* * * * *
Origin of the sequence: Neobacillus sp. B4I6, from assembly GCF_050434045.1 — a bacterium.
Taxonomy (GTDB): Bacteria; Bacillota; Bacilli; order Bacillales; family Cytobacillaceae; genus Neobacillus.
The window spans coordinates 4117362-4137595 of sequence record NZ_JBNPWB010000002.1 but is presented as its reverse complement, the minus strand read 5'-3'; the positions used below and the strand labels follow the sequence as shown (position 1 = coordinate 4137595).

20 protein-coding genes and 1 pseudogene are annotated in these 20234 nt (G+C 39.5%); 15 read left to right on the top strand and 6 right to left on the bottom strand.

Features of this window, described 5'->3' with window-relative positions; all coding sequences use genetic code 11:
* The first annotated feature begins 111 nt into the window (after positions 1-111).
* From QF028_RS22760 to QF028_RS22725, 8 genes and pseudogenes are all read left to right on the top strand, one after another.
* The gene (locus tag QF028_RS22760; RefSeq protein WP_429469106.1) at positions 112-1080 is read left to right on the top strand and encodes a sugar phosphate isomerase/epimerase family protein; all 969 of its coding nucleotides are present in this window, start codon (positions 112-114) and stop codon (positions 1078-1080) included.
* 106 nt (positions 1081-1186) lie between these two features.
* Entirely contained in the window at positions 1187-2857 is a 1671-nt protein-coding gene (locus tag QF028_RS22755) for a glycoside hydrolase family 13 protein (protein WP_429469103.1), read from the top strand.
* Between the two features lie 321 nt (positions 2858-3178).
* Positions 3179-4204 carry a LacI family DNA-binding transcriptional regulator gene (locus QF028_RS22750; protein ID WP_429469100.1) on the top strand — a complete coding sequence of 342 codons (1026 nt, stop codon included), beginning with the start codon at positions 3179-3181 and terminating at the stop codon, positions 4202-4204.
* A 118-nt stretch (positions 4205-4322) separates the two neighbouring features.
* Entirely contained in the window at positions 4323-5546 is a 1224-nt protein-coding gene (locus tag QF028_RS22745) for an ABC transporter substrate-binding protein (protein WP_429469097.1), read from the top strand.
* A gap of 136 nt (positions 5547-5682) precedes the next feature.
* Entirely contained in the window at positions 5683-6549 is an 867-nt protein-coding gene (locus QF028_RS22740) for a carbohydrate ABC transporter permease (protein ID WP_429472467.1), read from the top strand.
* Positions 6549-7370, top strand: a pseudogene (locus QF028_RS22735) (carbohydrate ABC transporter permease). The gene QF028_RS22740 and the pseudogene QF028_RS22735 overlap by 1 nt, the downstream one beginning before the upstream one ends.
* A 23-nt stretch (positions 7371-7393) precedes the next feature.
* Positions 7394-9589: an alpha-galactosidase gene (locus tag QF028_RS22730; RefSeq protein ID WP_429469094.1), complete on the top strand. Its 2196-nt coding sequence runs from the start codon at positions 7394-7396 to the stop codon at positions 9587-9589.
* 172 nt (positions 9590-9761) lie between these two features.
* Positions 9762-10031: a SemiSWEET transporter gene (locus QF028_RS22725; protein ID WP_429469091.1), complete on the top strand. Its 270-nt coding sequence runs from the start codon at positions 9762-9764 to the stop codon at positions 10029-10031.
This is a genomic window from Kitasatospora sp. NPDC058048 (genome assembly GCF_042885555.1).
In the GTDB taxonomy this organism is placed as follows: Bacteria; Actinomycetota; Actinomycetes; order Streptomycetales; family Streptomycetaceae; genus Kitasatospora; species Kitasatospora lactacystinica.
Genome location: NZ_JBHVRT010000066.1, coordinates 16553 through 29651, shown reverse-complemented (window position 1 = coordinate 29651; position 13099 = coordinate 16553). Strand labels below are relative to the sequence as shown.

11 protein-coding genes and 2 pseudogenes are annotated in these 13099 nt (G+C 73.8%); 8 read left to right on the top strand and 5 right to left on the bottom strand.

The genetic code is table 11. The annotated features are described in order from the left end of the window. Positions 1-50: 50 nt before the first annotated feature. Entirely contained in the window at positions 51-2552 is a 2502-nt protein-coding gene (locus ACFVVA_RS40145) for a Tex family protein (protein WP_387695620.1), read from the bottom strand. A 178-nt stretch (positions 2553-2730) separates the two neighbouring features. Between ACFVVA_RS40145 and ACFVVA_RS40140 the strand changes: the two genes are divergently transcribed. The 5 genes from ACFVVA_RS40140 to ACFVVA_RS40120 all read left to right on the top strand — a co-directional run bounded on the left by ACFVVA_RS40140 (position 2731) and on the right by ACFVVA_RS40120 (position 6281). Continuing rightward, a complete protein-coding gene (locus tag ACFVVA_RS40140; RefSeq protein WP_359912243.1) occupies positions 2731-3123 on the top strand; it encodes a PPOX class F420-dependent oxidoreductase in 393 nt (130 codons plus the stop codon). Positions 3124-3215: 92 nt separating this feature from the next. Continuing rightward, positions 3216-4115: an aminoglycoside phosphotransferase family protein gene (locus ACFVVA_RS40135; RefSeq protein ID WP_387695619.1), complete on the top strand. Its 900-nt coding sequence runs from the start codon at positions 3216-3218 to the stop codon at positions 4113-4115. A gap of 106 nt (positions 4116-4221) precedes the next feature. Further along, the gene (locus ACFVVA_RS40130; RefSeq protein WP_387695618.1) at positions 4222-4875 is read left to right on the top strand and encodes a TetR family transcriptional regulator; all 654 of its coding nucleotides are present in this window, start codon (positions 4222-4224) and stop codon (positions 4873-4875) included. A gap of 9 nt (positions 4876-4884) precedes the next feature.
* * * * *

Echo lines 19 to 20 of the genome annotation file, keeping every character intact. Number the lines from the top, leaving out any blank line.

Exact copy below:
* Positions 7394-9589: an alpha-galactosidase gene (locus tag QF028_RS22730; RefSeq protein ID WP_429469094.1), complete on the top strand. Its 2196-nt coding sequence runs from the start codon at positions 7394-7396 to the stop codon at positions 9587-9589.
* 172 nt (positions 9590-9761) lie between these two features.